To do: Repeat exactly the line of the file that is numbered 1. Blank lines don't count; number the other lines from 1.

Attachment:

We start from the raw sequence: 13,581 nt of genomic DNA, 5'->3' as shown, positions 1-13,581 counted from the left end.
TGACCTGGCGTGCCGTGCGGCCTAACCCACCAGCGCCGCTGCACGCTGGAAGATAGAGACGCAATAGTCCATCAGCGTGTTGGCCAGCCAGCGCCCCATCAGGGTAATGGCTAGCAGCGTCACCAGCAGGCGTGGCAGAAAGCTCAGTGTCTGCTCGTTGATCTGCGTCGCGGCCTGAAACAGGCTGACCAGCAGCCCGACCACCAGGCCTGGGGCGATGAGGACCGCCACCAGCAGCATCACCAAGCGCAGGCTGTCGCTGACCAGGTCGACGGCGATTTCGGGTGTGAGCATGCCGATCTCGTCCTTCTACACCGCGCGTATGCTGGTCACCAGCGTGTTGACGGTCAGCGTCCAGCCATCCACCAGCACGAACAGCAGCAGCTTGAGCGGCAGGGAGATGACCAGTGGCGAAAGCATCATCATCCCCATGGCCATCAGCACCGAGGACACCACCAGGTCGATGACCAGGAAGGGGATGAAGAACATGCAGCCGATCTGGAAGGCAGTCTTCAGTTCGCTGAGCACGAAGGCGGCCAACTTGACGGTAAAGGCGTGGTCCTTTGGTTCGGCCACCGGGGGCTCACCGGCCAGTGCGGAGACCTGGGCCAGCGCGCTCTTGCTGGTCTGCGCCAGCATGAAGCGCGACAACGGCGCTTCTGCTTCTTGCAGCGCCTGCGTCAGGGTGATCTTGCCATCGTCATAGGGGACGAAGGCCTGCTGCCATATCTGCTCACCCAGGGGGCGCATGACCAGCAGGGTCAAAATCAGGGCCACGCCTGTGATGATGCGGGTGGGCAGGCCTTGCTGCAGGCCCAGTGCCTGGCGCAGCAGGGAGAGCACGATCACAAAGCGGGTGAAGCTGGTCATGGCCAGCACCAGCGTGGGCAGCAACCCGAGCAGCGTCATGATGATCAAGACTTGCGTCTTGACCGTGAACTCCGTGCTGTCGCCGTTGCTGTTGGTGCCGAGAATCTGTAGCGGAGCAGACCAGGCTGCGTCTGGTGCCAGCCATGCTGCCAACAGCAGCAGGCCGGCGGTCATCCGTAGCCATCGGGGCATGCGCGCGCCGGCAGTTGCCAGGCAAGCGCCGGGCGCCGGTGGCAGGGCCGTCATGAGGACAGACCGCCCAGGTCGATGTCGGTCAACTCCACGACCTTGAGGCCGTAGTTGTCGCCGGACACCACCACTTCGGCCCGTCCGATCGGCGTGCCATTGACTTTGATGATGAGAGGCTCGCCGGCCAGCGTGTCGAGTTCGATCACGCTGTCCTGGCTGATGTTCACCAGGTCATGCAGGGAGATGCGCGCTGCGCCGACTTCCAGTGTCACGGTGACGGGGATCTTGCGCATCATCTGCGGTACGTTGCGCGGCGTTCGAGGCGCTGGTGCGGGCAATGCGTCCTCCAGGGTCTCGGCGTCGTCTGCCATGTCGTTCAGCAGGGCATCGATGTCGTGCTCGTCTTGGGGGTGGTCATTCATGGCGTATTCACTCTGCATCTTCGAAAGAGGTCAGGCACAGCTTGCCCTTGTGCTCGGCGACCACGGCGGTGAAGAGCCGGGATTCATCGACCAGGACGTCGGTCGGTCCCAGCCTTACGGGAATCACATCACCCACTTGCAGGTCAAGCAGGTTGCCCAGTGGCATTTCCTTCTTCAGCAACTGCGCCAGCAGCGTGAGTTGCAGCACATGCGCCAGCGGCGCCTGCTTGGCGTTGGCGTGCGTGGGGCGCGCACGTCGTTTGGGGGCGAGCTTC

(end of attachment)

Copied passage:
We start from the raw sequence: 13,581 nt of genomic DNA, 5'->3' as shown, positions 1-13,581 counted from the left end.